Gamma-H2AX biodosimetry for use in large scale radiation incidents: Comparison of a rapid '96 well lyse/fix' protocol with a routine method

Jayne Moquet, Stephen Barnard, Kai Rothkamm*

*Corresponding author for this work

Research output: Contribution to journalArticlepeer-review

11 Citations (Scopus)

Abstract

Following a radiation incident, preliminary dose estimates made by γ -H2AX foci analysis can supplement the early triage of casualties based on clinical symptoms. Sample processing time is important when many individuals need to be rapidly assessed. A protocol was therefore developed for high sample throughput that requires less than 0.1 ml blood, thus potentially enabling finger prick sampling. The technique combines red blood cell lysis and leukocyte fixation in one step on a 96 well plate, in contrast to the routine protocol, where lymphocytes in larger blood volumes are typically separated by Ficoll density gradient centrifugation with subsequent washing and fixation steps. The rapid '96 well lyse/fix' method reduced the estimated sample processing time for 96 samples to about 4 h compared to 15 h using the routine protocol. However, scoring 20 cells in 96 samples prepared by the rapid protocol took longer than for the routine method (3.1 versus 1.5 h at zero dose; 7.0 versus 6.1 h for irradiated samples). Similar foci yields were scored for both protocols and consistent dose estimates were obtained for samples exposed to 0, 0.2, 0.6, 1.1, 1.2, 2.1 and 4.3 Gy of 250 kVp X-rays at 0.5 Gy/min and incubated for 2 h. Linear regression coefficients were 0.87±0.06 (R2 = 97.6%) and 0.85±0.05 (R2 = 98.3%) for estimated versus actual doses for the routine and lyse/fix method, respectively. The lyse/fix protocol can therefore facilitate high throughput processing for γ -H2AX biodosimetry for use in large scale radiation incidents, at the cost of somewhat longer foci scoring times.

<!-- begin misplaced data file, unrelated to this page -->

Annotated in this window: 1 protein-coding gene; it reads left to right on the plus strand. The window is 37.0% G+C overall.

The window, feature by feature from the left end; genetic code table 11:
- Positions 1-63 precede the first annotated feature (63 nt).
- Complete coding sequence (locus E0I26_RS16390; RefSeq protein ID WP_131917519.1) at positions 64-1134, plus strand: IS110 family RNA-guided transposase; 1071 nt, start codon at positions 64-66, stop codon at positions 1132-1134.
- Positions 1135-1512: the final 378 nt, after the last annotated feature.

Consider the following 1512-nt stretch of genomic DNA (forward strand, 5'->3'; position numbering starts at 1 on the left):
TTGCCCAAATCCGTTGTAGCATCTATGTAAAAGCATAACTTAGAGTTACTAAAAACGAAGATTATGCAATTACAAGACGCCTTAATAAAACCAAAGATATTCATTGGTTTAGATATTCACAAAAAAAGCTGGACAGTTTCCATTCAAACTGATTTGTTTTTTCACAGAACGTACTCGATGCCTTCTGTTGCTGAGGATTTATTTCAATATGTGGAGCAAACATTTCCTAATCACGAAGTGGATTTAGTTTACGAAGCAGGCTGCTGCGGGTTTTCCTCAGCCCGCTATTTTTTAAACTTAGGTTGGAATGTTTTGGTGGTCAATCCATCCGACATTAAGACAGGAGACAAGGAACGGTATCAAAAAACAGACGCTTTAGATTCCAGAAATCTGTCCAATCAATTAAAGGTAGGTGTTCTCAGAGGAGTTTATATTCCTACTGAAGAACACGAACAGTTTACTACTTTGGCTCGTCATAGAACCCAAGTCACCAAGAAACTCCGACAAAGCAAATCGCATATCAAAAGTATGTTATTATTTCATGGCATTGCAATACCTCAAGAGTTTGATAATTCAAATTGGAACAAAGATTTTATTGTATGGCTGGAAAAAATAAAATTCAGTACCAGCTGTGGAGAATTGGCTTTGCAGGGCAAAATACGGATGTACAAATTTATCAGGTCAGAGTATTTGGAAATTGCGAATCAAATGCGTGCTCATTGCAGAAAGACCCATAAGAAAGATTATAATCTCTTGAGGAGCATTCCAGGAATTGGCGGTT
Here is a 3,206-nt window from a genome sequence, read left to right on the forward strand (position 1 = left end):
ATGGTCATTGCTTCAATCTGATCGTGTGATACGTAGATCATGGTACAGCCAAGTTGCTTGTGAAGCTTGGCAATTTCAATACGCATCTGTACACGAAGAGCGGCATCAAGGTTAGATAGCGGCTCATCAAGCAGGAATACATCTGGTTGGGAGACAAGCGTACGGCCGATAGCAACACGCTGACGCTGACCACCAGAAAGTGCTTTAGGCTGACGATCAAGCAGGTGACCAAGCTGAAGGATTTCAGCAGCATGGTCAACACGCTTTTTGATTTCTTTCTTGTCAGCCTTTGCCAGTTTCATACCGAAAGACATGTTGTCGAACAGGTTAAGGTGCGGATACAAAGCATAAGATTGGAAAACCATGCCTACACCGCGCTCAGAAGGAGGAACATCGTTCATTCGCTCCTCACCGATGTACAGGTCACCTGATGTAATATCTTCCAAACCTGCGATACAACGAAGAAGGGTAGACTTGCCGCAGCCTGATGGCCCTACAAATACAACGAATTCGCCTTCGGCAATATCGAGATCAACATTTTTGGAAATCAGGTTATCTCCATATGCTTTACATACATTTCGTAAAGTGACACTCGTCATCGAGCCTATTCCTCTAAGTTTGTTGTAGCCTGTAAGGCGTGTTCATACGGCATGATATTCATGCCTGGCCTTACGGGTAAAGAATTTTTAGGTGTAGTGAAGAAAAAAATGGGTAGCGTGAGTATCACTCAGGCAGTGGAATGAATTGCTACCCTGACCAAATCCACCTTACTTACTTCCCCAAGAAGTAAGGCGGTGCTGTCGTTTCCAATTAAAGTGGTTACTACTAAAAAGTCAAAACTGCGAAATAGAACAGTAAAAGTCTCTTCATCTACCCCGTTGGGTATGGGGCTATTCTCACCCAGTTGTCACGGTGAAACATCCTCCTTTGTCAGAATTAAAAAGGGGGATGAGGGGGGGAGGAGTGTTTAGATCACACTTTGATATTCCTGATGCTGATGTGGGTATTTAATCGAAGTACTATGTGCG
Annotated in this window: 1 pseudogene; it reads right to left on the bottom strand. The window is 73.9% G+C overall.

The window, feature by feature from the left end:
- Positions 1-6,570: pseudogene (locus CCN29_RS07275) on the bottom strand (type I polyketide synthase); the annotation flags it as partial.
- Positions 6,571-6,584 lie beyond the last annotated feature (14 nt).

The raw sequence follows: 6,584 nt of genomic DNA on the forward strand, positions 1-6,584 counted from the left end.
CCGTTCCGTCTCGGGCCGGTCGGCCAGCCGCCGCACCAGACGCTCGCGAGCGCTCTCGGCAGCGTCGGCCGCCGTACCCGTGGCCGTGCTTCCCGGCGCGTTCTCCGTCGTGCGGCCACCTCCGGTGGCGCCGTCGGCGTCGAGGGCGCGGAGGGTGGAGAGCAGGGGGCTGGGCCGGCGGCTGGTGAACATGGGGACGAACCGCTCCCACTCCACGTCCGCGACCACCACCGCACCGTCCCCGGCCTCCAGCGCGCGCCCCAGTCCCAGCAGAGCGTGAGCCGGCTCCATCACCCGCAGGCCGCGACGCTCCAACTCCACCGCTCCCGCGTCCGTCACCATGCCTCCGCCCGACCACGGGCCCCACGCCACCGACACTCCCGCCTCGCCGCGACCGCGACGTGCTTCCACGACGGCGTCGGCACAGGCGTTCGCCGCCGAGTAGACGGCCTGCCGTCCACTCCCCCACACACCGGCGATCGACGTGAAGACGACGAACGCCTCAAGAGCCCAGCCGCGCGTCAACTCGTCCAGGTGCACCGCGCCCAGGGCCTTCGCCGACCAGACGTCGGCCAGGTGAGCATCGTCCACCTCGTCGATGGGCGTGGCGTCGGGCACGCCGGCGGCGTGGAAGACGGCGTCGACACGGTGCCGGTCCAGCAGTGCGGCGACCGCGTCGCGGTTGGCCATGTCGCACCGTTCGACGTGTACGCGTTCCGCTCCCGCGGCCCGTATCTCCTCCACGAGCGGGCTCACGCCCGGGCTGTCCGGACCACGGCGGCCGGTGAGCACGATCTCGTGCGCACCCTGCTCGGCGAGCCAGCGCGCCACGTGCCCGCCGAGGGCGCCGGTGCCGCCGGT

Original languageEnglish
Pages (from-to)1-11
Number of pages11
JournalPeerJ
Volume2014
Issue number1
DOIs
Publication statusPublished - 2014

Keywords

  • Biological dosimetry
  • Blood sample processing
  • DNA double-strand break
  • Finger prick
  • Gamma-H2AX foci
  • Ionising radiation
  • Triage

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